Meanwhile, at the ALERT Education Centre in Gweru, 64 students from the nearby Takunda Primary School joined the conservation education programme. Their first lesson focused on pollution; the causes and effects. Students eagerly joined in a litter pick after learning the theory. In other lessons, students created conservation posters as part of their learning.
However, it was not all hard work. One of the project volunteers, Anam Vadgama delivered a dance class to the ALERT Education Centre. All in attendance experienced the spirit of 'Bollywood' through dance, while having a lot of fun.
About ALERT’s Conservation Education Project
Our conservation education syllabus was developed by ALERT in partnership with Coventry University and David Brackstone of John Taylor High School. Evaluation of the effectiveness of the syllabus in changing attitudes towards a more positive view of conservation has been undertaken by Coventry University as well as by Ruth Armstrong, of Edinburgh Napier University. ALERT has also established a tripartite agreement between ALERT, Copperbelt University (Zambia) and Midlands State University (Zimbabwe) to improve conservation education provision in these two countries.
The syllabus has four main objectives:
- to increase participants’ awareness of their environment and assist them in developing sound judgement in the management of natural resources;
- to involve participants in activities to increase their understanding of environmental issues;
- to encourage participants to develop the ability to view situations from an environmental point of view, and to undertake simple investigations and interpret the results, and;
- to emphasize to participants the potential of the environment as a source of benefits and therefore something to conserve, manage and sustain.
This work combines science with local knowledge, to ensure we deliver a conservation education curriculum that positively impacts upon students’ attitudes and behaviours, and is culturally appropriate for the children and communities we reach.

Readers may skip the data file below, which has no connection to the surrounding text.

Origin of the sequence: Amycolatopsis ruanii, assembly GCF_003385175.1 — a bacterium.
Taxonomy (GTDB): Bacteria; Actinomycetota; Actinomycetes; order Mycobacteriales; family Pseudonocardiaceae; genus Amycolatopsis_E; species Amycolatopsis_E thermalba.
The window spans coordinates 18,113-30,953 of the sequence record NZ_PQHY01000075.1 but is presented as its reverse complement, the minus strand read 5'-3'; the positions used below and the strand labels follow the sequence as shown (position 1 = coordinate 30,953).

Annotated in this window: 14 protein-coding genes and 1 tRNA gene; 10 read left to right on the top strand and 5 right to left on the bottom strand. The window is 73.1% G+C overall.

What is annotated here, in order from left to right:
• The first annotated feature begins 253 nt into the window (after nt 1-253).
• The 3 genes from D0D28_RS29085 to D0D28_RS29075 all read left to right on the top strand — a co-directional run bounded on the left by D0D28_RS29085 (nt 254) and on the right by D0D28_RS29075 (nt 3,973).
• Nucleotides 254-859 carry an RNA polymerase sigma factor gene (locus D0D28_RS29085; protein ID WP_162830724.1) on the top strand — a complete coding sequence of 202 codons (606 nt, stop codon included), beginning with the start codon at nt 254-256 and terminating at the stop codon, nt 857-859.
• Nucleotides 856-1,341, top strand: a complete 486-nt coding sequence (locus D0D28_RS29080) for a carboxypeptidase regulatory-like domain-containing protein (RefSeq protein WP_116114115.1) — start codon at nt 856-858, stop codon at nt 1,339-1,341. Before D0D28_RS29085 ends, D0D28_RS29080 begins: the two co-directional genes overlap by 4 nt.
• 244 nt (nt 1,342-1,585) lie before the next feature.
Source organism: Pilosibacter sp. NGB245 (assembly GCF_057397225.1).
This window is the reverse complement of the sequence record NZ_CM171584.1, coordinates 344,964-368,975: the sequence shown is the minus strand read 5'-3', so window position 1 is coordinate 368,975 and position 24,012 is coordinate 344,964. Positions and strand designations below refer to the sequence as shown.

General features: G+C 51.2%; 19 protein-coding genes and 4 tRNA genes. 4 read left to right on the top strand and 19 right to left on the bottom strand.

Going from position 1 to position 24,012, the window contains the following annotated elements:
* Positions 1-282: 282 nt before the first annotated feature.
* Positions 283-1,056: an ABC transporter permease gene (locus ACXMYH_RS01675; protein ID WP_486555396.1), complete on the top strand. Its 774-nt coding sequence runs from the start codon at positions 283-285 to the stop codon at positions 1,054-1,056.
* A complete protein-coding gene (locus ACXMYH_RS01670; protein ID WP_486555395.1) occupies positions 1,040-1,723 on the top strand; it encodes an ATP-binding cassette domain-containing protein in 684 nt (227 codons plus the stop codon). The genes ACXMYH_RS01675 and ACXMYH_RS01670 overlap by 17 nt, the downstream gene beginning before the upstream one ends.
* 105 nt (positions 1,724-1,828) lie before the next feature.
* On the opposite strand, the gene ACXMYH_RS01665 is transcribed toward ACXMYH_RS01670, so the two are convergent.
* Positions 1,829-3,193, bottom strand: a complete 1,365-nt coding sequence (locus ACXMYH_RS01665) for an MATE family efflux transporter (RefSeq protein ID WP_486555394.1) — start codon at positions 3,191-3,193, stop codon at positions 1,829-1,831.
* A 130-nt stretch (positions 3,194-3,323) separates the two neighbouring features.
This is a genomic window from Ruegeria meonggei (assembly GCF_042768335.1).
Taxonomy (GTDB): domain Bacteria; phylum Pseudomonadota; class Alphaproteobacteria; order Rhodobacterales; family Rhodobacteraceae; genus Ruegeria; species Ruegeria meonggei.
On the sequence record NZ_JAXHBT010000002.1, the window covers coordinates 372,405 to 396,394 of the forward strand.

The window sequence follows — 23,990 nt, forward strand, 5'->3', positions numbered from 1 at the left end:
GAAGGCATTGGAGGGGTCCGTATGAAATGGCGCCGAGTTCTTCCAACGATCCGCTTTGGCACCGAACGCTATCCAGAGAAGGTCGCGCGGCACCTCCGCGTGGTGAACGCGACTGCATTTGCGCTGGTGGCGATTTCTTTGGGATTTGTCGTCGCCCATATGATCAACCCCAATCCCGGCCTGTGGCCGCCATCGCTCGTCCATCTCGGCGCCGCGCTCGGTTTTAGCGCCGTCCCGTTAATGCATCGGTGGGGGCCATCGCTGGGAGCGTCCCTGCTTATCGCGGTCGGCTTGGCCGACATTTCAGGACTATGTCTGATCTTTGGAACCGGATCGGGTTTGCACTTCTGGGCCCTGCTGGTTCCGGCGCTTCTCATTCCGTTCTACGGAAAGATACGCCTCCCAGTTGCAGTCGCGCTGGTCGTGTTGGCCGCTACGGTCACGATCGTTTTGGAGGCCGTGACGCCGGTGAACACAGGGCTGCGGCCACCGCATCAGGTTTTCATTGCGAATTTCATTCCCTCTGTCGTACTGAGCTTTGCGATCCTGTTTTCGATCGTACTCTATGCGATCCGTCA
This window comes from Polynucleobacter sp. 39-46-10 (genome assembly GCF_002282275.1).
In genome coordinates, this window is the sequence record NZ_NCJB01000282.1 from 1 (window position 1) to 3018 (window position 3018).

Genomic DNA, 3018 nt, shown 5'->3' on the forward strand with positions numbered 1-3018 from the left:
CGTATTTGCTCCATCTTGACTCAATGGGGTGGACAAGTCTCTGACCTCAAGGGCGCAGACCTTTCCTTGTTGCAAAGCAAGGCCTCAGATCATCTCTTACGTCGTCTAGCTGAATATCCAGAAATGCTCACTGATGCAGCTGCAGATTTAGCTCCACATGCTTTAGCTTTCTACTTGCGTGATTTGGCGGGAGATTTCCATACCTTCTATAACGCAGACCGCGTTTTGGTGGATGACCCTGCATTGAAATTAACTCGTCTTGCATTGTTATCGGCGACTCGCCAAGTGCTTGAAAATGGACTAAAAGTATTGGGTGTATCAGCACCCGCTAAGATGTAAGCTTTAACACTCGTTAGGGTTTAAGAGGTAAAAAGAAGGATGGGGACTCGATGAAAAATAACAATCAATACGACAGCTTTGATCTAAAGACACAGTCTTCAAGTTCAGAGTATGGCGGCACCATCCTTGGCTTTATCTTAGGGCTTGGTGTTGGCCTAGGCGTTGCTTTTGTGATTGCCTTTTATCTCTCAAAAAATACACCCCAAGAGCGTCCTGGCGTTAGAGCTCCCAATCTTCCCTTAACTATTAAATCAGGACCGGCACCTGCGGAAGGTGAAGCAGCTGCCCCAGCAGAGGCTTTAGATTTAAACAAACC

About ALERT Education Centres (AEC)
Conservation Education is one aspect of the work of our ALERT Education Centres. The AEC operations at Livingstone (Zambia), Victoria Falls and Antelope Park (Zimbabwe) are all aimed at supporting the formal education system by offering extra-curricular activities to enhance student learning, and assisting with access to education for vulnerable students. Current programs include the provision of classes in conservation education, basic life skills, and English literacy. In addition, we provide funding to pay the fees of vulnerable students to take part in education from pre-school to university level, and fully funded internship and facilitated research placements for university level students. Future programmes will incorporate classes in numeracy, health & nutrition, physical education and business studies/entrepreneurship, as well as a variety of vocational training. The AEC is operated in association with Coventry University (UK), Midlands State University (Zimbabwe) and Copperbelt University (Zambia), and with the assistance of David Brackstone of John Taylor High School (UK). The first AEC, at Antelope Park, was opened in 2012 by the then Zimbabwe Minister of Education, Mr. David Coltart.
Join us at the AEC
ALERT offers a Conservation Education internship for those keen to gain hands-on teaching experience, while contributing to the protection and preservation of Africa’s wildlife. Interns will help in preparing and delivering lessons both in the classroom and on field trips. The syllabus encompasses environmental conservation, ecology and biodiversity, sustainability, and wildlife ecology and management. If you are interested in an internship at the AEC at Antelope Park click here full details.
Support the AEC
If you would like to support the activities of our AEC operations please click here.